Lawmakers on the Idaho Legislature’s health coverage working group are hearing about “innovation waivers” this morning, in a presentation from the National Conference of State Legislatures; these are not the waivers that deal with Medicaid expansion. Instead, these are federal waiver programs that allow innovative state programs providing health coverage, outside of Medicaid, to waive certain requirements of the national Affordable Care Act, including some provisions of the individual and employer mandates. However, they still must provide comprehensive coverage, to the same number of individuals, and be at least as affordable. They are new, and will start Jan. 1, 2017.
An example is a state using a Section 1332 waiver to offer higher tax subsidies to make coverage more affordable. Hawaii, Massachusetts and Vermont have applied for such waivers to continue state policies they already had in place regarding health coverage, with “relatively modest and limited content,” said Dick Cauchi of NCSL, “mostly relating to small businesses.” California has applied for one to cover undocumented immigrants with unsubsidized health plans.
"That may include increased responsibility by the state," Cauchi said.
Ten states have passed laws seeking to use this type of waiver, for varying reasons, Cauchi said. Washington had a bill pass its Senate, but not House, seeking to use a 1332 innovation waiver to expand an employer-based coverage option with a portable health account.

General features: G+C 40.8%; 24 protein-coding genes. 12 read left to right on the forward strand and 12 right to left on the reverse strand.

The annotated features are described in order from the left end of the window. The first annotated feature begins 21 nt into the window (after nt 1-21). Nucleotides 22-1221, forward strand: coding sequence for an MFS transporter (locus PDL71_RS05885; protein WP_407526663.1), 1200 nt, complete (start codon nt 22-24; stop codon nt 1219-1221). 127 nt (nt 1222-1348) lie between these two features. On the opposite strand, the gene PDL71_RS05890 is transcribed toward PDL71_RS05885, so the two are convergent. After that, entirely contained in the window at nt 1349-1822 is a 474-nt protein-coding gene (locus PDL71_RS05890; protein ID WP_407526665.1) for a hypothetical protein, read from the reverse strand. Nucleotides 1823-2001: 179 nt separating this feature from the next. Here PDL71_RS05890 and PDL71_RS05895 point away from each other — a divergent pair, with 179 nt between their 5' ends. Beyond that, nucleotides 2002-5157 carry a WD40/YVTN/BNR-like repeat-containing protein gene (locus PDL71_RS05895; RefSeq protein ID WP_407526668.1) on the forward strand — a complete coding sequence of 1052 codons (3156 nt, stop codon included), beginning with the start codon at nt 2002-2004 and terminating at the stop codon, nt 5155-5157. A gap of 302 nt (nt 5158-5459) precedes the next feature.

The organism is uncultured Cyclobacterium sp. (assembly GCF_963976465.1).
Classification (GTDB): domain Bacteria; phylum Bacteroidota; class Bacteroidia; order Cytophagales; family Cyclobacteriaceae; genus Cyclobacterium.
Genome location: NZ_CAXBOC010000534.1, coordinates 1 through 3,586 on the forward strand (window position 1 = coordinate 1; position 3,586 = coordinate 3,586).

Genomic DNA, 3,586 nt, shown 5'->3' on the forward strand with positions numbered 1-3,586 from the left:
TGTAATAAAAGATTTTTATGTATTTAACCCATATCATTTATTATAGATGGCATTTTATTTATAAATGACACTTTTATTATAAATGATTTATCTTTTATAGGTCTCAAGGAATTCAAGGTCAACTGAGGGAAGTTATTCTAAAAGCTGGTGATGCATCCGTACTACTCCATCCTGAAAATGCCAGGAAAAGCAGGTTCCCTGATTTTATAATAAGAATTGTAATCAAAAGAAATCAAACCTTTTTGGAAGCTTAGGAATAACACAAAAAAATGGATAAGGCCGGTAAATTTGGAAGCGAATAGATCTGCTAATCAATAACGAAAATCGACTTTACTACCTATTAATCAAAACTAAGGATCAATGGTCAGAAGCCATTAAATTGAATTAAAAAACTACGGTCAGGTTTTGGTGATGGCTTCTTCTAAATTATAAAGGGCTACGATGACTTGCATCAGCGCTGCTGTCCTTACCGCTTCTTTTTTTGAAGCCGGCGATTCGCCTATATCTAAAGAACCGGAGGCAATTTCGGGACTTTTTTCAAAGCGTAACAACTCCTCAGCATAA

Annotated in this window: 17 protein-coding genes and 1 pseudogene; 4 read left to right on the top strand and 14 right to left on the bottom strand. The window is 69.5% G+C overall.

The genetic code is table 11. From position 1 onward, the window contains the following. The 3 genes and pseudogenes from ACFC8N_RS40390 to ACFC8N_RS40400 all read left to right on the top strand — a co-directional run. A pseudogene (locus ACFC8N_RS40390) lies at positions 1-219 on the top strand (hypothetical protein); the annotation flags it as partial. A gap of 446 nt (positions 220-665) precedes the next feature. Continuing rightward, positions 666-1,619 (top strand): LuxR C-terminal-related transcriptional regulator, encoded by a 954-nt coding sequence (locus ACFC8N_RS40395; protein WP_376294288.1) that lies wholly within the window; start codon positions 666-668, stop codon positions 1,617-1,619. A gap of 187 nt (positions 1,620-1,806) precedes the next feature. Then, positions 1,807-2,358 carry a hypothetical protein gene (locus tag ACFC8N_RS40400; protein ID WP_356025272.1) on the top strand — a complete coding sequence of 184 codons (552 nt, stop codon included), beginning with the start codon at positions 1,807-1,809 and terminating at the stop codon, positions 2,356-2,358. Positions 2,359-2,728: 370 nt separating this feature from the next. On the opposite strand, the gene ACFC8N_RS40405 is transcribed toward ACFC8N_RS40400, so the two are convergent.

Idaho officials have been discussing applying for a different type of federal waiver, most likely a Section 1115 waiver, to tap federal Medicaid expansion funds but use them for a redesigned coverage program for its 78,000 residents who currently fall into a coverage gap, rather than expanding the more traditional Medicaid program.
Cauchi also noted a statistic that makes Idaho look good: “It looks to me that Idaho is one of only two states that appears … to have more insurers in 2017 than in 2016,” he said. “This is maybe a coincidence of statistics.” Noting that things can change, he said, “I’m not throwing some great meaning into it. ... I don’t want to say you are one of the two leading states that have increases in coverage, but that’s what a statistic shows.”
Sen. Marv Hagedorn, R-Meridian, co-chair of the legislative panel, said, “Interesting. Thank you.”